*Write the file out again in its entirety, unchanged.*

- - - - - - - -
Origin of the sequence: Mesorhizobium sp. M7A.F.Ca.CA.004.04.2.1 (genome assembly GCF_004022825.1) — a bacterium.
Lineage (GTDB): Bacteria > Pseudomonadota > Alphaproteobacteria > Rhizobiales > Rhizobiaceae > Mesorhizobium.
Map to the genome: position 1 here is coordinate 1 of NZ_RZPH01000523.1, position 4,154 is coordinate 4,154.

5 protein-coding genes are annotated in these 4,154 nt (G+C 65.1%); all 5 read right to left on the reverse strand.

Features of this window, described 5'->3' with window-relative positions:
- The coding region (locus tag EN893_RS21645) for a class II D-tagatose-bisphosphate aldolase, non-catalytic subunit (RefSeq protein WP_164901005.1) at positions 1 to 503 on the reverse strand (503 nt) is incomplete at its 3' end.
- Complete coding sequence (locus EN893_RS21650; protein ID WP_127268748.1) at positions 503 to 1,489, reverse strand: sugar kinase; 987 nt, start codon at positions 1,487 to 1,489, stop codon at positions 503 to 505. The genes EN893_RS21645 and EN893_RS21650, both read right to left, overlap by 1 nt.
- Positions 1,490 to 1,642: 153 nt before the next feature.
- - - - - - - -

Origin of the sequence: Mesorhizobium sp. M7A.F.Ca.CA.004.04.2.1 (genome assembly GCF_004022825.1) — a bacterium.
Lineage (GTDB): Bacteria > Pseudomonadota > Alphaproteobacteria > Rhizobiales > Rhizobiaceae > Mesorhizobium.
Map to the genome: position 1 here is coordinate 1 of NZ_RZPH01000523.1, position 4,154 is coordinate 4,154.

5 protein-coding genes are annotated in these 4,154 nt (G+C 65.1%); all 5 read right to left on the reverse strand.

Features of this window, described 5'->3' with window-relative positions:
- The coding region (locus tag EN893_RS21645) for a class II D-tagatose-bisphosphate aldolase, non-catalytic subunit (RefSeq protein WP_164901005.1) at positions 1 to 503 on the reverse strand (503 nt) is incomplete at its 3' end.
- Complete coding sequence (locus EN893_RS21650; protein ID WP_127268748.1) at positions 503 to 1,489, reverse strand: sugar kinase; 987 nt, start codon at positions 1,487 to 1,489, stop codon at positions 503 to 505. The genes EN893_RS21645 and EN893_RS21650, both read right to left, overlap by 1 nt.
- Positions 1,490 to 1,642: 153 nt before the next feature.